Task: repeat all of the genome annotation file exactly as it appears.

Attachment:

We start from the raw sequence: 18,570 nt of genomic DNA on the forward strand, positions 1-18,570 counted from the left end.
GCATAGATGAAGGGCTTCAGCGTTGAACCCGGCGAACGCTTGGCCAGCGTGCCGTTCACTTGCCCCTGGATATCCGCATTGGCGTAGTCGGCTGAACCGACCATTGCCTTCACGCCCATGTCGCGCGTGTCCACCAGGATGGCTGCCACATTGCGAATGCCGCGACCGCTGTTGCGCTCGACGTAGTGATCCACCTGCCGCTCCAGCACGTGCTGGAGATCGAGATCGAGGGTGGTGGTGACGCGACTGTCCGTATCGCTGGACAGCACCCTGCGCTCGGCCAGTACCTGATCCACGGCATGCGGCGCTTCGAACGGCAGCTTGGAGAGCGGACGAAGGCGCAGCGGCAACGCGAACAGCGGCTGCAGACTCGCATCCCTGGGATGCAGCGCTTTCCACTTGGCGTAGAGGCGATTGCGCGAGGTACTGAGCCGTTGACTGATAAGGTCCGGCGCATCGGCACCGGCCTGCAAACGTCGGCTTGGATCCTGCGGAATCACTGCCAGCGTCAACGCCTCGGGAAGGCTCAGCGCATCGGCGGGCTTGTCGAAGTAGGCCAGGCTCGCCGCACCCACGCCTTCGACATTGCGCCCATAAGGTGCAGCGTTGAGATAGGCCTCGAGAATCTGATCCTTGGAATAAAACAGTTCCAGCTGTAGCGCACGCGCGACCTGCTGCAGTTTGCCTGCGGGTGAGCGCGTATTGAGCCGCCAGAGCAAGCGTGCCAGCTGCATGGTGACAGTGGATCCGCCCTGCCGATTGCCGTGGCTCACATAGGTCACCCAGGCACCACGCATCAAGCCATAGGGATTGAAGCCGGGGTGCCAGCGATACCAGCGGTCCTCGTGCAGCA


We start from the raw sequence: 18,570 nt of genomic DNA on the forward strand, positions 1-18,570 counted from the left end.
GCATAGATGAAGGGCTTCAGCGTTGAACCCGGCGAACGCTTGGCCAGCGTGCCGTTCACTTGCCCCTGGATATCCGCATTGGCGTAGTCGGCTGAACCGACCATTGCCTTCACGCCCATGTCGCGCGTGTCCACCAGGATGGCTGCCACATTGCGAATGCCGCGACCGCTGTTGCGCTCGACGTAGTGATCCACCTGCCGCTCCAGCACGTGCTGGAGATCGAGATCGAGGGTGGTGGTGACGCGACTGTCCGTATCGCTGGACAGCACCCTGCGCTCGGCCAGTACCTGATCCACGGCATGCGGCGCTTCGAACGGCAGCTTGGAGAGCGGACGAAGGCGCAGCGGCAACGCGAACAGCGGCTGCAGACTCGCATCCCTGGGATGCAGCGCTTTCCACTTGGCGTAGAGGCGATTGCGCGAGGTACTGAGCCGTTGACTGATAAGGTCCGGCGCATCGGCACCGGCCTGCAAACGTCGGCTTGGATCCTGCGGAATCACTGCCAGCGTCAACGCCTCGGGAAGGCTCAGCGCATCGGCGGGCTTGTCGAAGTAGGCCAGGCTCGCCGCACCCACGCCTTCGACATTGCGCCCATAAGGTGCAGCGTTGAGATAGGCCTCGAGAATCTGATCCTTGGAATAAAACAGTTCCAGCTGTAGCGCACGCGCGACCTGCTGCAGTTTGCCTGCGGGTGAGCGCGTATTGAGCCGCCAGAGCAAGCGTGCCAGCTGCATGGTGACAGTGGATCCGCCCTGCCGATTGCCGTGGCTCACATAGGTCACCCAGGCACCACGCATCAAGCCATAGGGATTGAAGCCGGGGTGCCAGCGATACCAGCGGTCCTCGTGCAGCA